Air Canada Glitch Charges Man $735 and Didn’t Book His Ticket

Nov 20, 2018

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A retired man in Winnipeg, Canada, had to fight Air Canada for months after a glitch on the airline’s website mistakenly charged his credit card more than $700 for a fare and did not book his ticket.

“I was very, very angry, very upset,” the man, Claude Neblett, told CBC. “But then I calmed myself down I said, ‘Well, I will try every means to get my refund.'”

Neblett, a 78-year-old man on a fixed income, ran into Air Canada’s website glitch back in May. He was booking a ticket for his sister to visit him from South Carolina. He entered his credit card number and clicked ‘confirm booking,’ but instead of seeing a confirmation page, an error message displayed on the screen stating that the airline was “unable to process your request. Please try again later.”

“I felt it didn’t go through,” Neblett explained. “Normally when I book a flight like that within less than five minutes I get a response, a confirmation and I get an e-ticket. This time nothing happened.”

He didn’t try to book the ticket again because his sister’s schedule changed. He forgot about the matter — until his credit card statement came a week later. The airline had charged him for the $735.63 flight, but had not issued a ticket. He called Air Canada requesting his refund, but the airline told him no dice.

“The lady I spoke to said, ‘You’re going to lose your money — you had 24 hours to cancel.’ I said, ’24 hours to cancel what? I have not booked it,'” Nesbit said to CBC. “There was no booking, no confirmation. How am I going to cancel something that was not in effect? She said, ‘Well there’s nothing I can do.'”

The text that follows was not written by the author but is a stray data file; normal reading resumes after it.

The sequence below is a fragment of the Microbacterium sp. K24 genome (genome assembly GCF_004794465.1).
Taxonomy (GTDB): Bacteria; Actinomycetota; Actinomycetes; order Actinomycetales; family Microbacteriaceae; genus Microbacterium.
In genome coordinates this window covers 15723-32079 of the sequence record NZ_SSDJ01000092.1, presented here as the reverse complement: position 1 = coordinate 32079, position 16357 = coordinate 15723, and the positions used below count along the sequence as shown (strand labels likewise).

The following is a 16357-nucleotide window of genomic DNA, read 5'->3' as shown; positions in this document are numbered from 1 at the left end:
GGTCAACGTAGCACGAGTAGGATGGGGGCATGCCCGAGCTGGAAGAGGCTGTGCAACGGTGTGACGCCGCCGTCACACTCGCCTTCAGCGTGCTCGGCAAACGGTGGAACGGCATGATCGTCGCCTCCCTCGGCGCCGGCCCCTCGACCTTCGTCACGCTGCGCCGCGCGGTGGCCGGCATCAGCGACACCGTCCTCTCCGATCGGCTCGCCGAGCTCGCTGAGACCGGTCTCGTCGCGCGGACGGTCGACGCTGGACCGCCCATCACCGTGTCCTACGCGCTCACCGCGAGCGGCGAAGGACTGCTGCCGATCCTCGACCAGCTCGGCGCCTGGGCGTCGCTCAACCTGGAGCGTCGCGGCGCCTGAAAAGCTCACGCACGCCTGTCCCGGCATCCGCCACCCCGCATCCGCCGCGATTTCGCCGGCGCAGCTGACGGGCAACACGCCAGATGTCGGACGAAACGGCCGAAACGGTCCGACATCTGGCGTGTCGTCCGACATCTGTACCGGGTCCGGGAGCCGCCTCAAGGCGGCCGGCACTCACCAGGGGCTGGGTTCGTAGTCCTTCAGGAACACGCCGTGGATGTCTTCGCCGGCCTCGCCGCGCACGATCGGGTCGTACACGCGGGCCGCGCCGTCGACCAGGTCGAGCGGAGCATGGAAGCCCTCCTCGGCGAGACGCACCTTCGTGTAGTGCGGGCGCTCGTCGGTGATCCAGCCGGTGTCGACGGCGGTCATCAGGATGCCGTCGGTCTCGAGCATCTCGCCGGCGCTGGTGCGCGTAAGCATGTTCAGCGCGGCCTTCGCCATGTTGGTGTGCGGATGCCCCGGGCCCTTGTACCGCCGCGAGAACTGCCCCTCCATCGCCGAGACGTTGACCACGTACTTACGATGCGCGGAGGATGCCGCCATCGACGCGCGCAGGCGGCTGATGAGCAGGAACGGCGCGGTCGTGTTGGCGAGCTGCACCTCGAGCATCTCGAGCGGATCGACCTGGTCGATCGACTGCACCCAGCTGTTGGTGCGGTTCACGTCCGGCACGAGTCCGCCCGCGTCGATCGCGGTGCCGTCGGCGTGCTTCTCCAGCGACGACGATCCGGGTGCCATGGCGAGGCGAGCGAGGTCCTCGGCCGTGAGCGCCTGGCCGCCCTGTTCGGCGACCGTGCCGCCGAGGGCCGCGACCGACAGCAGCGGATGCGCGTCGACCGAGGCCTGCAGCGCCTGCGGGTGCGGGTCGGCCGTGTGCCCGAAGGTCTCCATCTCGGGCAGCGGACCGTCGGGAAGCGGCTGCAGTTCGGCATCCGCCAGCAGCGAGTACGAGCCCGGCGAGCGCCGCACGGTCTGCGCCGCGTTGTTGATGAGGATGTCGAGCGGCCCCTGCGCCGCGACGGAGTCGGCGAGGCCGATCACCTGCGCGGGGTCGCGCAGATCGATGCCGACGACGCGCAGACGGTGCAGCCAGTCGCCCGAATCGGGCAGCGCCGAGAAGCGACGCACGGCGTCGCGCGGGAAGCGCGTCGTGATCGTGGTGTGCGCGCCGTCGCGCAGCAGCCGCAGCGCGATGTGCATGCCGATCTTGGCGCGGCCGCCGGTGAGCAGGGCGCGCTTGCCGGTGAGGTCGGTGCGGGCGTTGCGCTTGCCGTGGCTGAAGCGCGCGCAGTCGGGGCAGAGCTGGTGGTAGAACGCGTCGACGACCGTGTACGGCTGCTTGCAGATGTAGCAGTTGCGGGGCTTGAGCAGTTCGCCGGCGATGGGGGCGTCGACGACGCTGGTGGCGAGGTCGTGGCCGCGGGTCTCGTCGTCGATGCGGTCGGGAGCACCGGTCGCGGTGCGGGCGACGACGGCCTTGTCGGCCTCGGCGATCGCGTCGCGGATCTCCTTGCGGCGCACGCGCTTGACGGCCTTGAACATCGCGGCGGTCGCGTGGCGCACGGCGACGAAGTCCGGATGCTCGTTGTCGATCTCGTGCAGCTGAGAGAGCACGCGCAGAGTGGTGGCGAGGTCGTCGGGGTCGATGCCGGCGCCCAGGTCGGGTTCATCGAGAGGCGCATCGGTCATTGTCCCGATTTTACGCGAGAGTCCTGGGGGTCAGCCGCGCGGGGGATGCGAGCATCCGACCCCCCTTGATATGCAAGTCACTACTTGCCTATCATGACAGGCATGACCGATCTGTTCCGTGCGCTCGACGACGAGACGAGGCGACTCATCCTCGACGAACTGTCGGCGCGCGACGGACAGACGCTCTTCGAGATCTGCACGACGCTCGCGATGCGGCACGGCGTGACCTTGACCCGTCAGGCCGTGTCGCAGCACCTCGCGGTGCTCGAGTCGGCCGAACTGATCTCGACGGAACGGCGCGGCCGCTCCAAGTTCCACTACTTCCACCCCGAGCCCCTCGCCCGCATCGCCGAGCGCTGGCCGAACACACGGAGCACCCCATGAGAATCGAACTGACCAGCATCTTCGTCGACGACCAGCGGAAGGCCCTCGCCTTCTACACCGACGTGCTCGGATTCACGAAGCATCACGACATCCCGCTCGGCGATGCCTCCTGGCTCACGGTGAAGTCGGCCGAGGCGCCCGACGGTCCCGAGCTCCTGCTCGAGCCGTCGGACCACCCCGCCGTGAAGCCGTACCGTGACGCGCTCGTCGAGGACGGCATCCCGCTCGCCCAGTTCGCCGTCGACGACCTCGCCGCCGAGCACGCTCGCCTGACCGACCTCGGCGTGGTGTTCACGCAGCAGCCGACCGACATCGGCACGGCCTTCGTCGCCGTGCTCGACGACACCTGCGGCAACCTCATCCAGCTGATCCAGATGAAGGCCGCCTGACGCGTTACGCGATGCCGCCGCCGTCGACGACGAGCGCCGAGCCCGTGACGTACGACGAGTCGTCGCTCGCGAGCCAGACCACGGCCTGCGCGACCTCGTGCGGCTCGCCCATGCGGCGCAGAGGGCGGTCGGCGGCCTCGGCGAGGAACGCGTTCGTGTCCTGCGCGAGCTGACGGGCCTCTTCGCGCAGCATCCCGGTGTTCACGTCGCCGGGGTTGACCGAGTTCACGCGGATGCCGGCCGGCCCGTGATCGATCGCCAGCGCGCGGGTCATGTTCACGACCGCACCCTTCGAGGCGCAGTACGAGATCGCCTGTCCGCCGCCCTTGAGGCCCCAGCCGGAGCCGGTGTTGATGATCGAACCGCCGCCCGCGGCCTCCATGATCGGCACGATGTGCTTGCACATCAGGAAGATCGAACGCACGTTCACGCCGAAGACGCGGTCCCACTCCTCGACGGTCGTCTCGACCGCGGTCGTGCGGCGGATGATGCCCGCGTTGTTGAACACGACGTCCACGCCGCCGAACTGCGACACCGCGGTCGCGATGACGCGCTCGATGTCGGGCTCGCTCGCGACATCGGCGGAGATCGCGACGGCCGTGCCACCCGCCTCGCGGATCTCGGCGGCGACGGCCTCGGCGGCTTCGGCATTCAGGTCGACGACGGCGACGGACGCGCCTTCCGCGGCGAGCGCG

After that initial phone call in May, Neblett repeatedly contacted Air Canada customer service and even tried calling and emailing different departments to get his money back. He says he filed a complaint with the airline’s refund department in July, and a representative said he would get a call from a manager. By September, he still had not received a call back.

It wasn’t until CBC reached out to Air Canada about his situation that Neblett got a refund from the airline along with a $200 voucher as compensation for the delay.

“In this particular case, the customer was fully refunded and we apologized for the delay and offered a goodwill gesture because it regrettably took longer than normal to process,” an Air Canada spokesperson told CBC.

Passengers who have similar problems with airline website (or general online shopping) glitches should always follow up with the card issuer and dispute the charge — as well as the website that errantly charged the card.

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